The fall of Constantinople in 1204 sent glassmakers from Turkey across the Mediterranean to settle in Venice. Venice, at the time, was a thriving city of commerce, and glassblowing was a skill that created new luxury goods that supplemented existing arts and crafts. But glassblowing came at a cost.
Silicon dioxide melts at 1,000 degrees, and Venice was a city made of wood. Mistakes are vital for innovation, but these mistakes burned down entire neighborhoods. After 85 years, the government sent glassmakers into exile to protect the public, but also to retain and champion the craft of glassblowing. Glassmakers went across the Venetian Lagoon to the island of Murano, where inadvertently, the small community of creatives turned into a hub of innovation where information and knowledge of the craft spread quickly.
During this period, Murano became known as the Isle of Glass, and Angelo Barovier, one of Murano’s glassmakers, experimented with different chemical compositions. According to Johnson, he took seaweed (rich in potassium oxide and manganese), burned it to ashes, and then added it into molten glass. When the glass cooled, its composition changed, and the cloud that was once trapped inside vanished. Barovier compared the clarity of the stone to quartz and called it cristallo. As Johnson said, “This was the birth of modern glass.”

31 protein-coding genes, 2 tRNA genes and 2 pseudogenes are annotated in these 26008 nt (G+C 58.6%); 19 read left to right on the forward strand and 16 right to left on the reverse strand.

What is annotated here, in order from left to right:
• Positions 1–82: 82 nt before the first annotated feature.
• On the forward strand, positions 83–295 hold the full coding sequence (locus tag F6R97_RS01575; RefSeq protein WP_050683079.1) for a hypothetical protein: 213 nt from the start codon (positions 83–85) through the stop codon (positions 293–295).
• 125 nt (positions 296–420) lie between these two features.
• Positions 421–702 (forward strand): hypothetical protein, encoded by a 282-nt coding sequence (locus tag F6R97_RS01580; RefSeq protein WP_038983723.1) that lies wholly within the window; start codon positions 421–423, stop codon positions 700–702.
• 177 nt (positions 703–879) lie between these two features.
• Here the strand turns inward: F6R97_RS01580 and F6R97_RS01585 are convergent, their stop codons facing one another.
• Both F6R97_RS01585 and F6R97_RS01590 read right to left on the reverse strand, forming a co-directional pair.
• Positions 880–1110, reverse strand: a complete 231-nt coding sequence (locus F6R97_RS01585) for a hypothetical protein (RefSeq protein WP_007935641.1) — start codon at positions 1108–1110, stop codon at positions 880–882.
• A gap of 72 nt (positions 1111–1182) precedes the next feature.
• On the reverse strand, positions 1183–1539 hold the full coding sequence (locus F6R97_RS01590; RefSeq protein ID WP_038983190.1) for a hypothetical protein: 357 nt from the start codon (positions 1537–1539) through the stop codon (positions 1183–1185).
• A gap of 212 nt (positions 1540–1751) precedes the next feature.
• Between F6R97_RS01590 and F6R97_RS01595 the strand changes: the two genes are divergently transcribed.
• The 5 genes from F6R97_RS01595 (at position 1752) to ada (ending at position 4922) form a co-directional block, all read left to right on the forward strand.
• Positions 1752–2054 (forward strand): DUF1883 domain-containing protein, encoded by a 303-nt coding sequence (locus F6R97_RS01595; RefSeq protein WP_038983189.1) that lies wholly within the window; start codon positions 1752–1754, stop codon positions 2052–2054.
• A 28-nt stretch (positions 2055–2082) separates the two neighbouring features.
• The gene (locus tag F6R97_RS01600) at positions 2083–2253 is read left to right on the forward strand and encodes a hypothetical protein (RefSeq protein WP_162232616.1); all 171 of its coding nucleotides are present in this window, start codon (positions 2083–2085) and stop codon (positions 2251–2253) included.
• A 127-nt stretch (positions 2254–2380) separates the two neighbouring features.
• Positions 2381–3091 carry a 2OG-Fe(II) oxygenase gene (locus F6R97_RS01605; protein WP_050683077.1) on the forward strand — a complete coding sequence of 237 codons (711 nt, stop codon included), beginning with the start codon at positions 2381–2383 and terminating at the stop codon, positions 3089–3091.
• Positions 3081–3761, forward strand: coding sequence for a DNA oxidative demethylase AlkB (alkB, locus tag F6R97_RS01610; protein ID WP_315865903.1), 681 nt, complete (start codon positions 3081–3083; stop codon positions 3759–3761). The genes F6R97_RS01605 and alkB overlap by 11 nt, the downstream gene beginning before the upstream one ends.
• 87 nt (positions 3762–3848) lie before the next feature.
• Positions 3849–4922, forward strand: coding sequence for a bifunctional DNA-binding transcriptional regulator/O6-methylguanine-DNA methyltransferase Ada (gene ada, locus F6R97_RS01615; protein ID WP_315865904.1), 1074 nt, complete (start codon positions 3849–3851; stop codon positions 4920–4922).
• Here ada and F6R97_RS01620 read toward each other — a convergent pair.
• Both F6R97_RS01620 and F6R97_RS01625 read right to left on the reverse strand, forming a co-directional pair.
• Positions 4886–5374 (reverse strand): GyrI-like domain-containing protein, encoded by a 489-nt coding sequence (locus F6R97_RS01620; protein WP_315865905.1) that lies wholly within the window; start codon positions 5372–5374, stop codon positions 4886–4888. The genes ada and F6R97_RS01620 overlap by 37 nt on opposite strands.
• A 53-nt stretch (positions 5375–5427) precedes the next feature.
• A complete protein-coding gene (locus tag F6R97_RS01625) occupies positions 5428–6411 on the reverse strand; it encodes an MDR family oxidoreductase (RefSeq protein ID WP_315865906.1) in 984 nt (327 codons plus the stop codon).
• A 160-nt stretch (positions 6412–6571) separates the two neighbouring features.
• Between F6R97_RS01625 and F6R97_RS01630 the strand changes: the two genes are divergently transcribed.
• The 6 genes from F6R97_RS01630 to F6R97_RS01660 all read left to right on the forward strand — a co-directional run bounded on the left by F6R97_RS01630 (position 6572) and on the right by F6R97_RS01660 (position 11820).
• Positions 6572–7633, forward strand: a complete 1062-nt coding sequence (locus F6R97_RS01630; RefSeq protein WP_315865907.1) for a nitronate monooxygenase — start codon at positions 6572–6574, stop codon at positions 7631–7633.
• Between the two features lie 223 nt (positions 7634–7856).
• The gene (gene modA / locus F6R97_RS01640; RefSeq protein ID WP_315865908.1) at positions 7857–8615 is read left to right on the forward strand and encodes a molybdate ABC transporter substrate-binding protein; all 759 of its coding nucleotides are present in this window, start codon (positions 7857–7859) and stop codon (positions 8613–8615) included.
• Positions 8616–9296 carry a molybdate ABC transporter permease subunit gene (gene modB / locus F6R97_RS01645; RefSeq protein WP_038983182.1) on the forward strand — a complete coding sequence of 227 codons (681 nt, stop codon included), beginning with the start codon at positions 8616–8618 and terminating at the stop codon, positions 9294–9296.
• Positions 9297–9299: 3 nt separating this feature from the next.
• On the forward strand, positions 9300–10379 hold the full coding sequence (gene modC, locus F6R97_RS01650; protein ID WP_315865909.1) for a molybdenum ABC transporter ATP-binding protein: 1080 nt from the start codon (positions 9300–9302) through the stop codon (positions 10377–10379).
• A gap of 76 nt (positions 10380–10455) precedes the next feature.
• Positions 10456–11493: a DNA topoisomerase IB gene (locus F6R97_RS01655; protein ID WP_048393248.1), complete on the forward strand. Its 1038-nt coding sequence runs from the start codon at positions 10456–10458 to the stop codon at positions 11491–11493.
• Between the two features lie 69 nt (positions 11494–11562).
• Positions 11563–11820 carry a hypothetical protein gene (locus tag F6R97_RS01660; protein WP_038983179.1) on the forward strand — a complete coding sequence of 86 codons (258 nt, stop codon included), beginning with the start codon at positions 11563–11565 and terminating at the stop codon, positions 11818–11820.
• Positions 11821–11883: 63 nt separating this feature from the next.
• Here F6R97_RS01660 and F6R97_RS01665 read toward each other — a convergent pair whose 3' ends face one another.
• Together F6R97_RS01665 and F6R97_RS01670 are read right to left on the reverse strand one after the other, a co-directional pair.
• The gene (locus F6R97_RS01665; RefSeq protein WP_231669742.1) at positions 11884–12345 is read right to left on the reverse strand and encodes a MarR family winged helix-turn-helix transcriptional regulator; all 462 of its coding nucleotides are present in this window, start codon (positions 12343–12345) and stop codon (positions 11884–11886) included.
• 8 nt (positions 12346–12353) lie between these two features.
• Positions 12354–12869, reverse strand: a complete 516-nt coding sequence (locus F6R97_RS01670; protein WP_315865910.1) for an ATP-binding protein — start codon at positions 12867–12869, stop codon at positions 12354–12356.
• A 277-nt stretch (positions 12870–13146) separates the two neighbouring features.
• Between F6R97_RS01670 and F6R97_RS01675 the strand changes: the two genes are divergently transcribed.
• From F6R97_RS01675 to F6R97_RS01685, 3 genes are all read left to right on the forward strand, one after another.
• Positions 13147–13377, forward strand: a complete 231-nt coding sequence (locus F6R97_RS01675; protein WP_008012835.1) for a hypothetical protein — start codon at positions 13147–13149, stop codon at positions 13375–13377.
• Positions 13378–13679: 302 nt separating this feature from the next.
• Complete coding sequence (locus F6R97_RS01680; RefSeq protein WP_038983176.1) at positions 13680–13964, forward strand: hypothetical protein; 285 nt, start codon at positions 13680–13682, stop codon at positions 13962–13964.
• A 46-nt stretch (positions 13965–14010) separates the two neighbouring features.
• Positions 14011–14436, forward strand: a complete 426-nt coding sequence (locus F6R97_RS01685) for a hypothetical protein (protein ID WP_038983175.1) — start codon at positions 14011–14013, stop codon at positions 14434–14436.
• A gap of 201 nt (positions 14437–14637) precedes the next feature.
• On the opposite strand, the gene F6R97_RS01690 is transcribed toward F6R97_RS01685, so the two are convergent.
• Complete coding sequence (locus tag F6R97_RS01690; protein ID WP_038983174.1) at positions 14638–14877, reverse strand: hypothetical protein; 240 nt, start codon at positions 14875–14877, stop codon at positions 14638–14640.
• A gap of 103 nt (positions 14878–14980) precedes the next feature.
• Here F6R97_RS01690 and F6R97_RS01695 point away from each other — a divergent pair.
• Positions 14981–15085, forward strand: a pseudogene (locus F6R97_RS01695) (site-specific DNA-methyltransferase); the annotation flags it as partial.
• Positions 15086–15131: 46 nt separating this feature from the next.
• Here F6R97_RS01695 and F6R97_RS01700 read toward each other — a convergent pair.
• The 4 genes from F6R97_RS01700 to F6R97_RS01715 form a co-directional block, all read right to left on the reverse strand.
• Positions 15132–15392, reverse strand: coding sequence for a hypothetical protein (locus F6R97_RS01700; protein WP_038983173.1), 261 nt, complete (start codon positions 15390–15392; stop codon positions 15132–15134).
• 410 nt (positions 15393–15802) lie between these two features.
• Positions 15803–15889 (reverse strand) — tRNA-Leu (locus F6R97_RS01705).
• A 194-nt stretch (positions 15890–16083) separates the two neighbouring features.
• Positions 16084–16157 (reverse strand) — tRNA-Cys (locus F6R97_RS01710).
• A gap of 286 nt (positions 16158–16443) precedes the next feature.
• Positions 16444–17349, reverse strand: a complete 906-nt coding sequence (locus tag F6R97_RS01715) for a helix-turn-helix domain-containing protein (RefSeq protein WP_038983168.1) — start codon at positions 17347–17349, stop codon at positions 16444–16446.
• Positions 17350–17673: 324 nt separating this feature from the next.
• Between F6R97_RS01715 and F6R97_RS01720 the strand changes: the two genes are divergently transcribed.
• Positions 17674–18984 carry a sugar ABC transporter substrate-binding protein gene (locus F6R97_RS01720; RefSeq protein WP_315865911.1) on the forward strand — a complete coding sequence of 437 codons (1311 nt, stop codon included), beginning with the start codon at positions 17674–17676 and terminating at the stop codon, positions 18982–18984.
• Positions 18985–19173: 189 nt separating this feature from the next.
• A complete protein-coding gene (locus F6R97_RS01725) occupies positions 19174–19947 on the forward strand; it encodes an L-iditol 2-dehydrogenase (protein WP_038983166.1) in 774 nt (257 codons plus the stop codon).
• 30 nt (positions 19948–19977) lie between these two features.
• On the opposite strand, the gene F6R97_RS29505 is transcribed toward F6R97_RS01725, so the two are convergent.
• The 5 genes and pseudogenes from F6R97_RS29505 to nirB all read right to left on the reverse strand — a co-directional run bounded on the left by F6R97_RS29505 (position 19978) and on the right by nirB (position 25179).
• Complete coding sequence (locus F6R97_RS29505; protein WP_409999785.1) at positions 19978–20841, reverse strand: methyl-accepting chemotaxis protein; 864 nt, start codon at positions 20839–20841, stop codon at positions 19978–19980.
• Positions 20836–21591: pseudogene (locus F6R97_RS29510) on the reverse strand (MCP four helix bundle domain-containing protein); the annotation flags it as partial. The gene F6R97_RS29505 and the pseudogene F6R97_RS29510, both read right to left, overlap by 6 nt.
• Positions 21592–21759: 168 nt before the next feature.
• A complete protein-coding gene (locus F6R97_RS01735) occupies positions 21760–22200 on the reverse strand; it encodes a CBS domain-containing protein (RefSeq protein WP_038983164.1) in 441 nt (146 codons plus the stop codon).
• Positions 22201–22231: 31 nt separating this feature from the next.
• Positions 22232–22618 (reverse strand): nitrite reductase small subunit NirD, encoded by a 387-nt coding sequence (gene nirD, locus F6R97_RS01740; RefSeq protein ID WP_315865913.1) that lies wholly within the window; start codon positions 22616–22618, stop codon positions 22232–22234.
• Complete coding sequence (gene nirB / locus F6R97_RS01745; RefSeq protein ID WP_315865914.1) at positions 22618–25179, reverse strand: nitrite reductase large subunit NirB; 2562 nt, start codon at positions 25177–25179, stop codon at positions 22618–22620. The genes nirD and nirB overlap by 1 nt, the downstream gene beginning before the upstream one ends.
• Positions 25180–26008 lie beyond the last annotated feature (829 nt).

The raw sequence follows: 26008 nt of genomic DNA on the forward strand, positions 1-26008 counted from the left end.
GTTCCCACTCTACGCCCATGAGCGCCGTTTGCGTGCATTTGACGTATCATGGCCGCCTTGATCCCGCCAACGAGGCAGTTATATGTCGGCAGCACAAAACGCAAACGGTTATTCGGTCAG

The morphing continues; from silica-covered dessert to ornament to windowpane, on to the development of eyeglasses, which affected humans at the most personal level yet.
No one is sure exactly when or where it happened, but somewhere around this time in Northern Italy, glassmakers came up with an innovation that would change the way we see the world, or at least clarify it: shaping glass into small disks that bulge in the center, placing each one in a frame, and joining the frames together at the top, creating the world’s first spectacles. Those early spectacles were called roidi da ogli, meaning “disks for the eyes.
The invention of glasses roughly coincided with the invention of the printing press, which streamlined the dissemination of information, and individual knowledge went from a splash to a wave. The power of magnification from glasses lead to the microscope and the telescope, which opened our minds to both the huge universe of the stars and planets as well as the microscopic universes within our reach. The ability to see more deeply into an object or space fascinated the human mind and opened a floodgate of ideas, insights, and questions. Microscopes and telescopes not only furthered our vision but also our ambition.
Even with all the amazing developments of glass over thousands and thousands of years, most fascinating to me is how glass ultimately championed art. Johnson says [emphasis mine],